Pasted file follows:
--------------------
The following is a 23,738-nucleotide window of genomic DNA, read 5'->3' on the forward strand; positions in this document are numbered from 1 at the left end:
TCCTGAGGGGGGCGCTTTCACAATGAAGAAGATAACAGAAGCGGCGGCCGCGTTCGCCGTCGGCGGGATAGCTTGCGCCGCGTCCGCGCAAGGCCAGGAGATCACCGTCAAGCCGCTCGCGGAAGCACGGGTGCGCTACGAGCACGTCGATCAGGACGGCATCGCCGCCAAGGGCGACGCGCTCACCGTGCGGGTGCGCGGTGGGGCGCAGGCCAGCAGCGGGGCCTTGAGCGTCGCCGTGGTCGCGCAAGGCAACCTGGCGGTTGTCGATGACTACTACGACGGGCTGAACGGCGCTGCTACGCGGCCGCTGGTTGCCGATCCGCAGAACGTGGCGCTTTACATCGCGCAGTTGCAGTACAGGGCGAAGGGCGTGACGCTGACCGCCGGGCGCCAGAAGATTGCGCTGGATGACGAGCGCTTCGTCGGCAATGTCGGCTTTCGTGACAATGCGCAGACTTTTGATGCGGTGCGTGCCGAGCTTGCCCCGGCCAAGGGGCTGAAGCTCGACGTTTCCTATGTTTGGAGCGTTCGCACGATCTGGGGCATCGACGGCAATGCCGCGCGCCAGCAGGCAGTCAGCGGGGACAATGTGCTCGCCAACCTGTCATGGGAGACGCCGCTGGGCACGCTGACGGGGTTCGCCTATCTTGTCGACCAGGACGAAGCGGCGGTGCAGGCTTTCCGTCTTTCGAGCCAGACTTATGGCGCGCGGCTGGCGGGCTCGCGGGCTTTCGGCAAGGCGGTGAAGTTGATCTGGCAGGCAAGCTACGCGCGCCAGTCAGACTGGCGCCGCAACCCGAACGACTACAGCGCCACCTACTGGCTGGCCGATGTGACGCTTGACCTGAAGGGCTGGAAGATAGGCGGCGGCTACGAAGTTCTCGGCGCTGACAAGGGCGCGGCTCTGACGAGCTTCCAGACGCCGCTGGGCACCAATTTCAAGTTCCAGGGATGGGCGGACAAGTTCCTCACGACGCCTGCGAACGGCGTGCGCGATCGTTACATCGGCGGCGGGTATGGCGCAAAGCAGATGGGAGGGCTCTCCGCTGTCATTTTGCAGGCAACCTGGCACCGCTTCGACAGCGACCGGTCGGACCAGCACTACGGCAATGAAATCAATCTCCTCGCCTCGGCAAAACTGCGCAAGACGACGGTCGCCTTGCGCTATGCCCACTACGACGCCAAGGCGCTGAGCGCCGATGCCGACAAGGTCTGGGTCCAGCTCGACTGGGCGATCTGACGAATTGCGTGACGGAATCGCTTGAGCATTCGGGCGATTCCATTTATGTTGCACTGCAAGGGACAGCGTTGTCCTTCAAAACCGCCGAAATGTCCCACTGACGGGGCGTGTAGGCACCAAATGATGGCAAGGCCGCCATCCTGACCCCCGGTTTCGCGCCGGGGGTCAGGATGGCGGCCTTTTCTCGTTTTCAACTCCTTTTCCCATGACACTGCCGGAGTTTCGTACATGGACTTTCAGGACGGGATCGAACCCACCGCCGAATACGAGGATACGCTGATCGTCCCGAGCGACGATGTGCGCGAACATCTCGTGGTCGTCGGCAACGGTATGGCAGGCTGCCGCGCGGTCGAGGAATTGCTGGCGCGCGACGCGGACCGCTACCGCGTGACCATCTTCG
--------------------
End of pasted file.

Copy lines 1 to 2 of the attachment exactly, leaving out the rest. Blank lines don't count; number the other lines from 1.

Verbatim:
The following is a 23,738-nucleotide window of genomic DNA, read 5'->3' on the forward strand; positions in this document are numbered from 1 at the left end:
TCCTGAGGGGGGCGCTTTCACAATGAAGAAGATAACAGAAGCGGCGGCCGCGTTCGCCGTCGGCGGGATAGCTTGCGCCGCGTCCGCGCAAGGCCAGGAGATCACCGTCAAGCCGCTCGCGGAAGCACGGGTGCGCTACGAGCACGTCGATCAGGACGGCATCGCCGCCAAGGGCGACGCGCTCACCGTGCGGGTGCGCGGTGGGGCGCAGGCCAGCAGCGGGGCCTTGAGCGTCGCCGTGGTCGCGCAAGGCAACCTGGCGGTTGTCGATGACTACTACGACGGGCTGAACGGCGCTGCTACGCGGCCGCTGGTTGCCGATCCGCAGAACGTGGCGCTTTACATCGCGCAGTTGCAGTACAGGGCGAAGGGCGTGACGCTGACCGCCGGGCGCCAGAAGATTGCGCTGGATGACGAGCGCTTCGTCGGCAATGTCGGCTTTCGTGACAATGCGCAGACTTTTGATGCGGTGCGTGCCGAGCTTGCCCCGGCCAAGGGGCTGAAGCTCGACGTTTCCTATGTTTGGAGCGTTCGCACGATCTGGGGCATCGACGGCAATGCCGCGCGCCAGCAGGCAGTCAGCGGGGACAATGTGCTCGCCAACCTGTCATGGGAGACGCCGCTGGGCACGCTGACGGGGTTCGCCTATCTTGTCGACCAGGACGAAGCGGCGGTGCAGGCTTTCCGTCTTTCGAGCCAGACTTATGGCGCGCGGCTGGCGGGCTCGCGGGCTTTCGGCAAGGCGGTGAAGTTGATCTGGCAGGCAAGCTACGCGCGCCAGTCAGACTGGCGCCGCAACCCGAACGACTACAGCGCCACCTACTGGCTGGCCGATGTGACGCTTGACCTGAAGGGCTGGAAGATAGGCGGCGGCTACGAAGTTCTCGGCGCTGACAAGGGCGCGGCTCTGACGAGCTTCCAGACGCCGCTGGGCACCAATTTCAAGTTCCAGGGATGGGCGGACAAGTTCCTCACGACGCCTGCGAACGGCGTGCGCGATCGTTACATCGGCGGCGGGTATGGCGCAAAGCAGATGGGAGGGCTCTCCGCTGTCATTTTGCAGGCAACCTGGCACCGCTTCGACAGCGACCGGTCGGACCAGCACTACGGCAATGAAATCAATCTCCTCGCCTCGGCAAAACTGCGCAAGACGACGGTCGCCTTGCGCTATGCCCACTACGACGCCAAGGCGCTGAGCGCCGATGCCGACAAGGTCTGGGTCCAGCTCGACTGGGCGATCTGACGAATTGCGTGACGGAATCGCTTGAGCATTCGGGCGATTCCATTTATGTTGCACTGCAAGGGACAGCGTTGTCCTTCAAAACCGCCGAAATGTCCCACTGACGGGGCGTGTAGGCACCAAATGATGGCAAGGCCGCCATCCTGACCCCCGGTTTCGCGCCGGGGGTCAGGATGGCGGCCTTTTCTCGTTTTCAACTCCTTTTCCCATGACACTGCCGGAGTTTCGTACATGGACTTTCAGGACGGGATCGAACCCACCGCCGAATACGAGGATACGCTGATCGTCCCGAGCGACGATGTGCGCGAACATCTCGTGGTCGTCGGCAACGGTATGGCAGGCTGCCGCGCGGTCGAGGAATTGCTGGCGCGCGACGCGGACCGCTACCGCGTGACCATCTTCG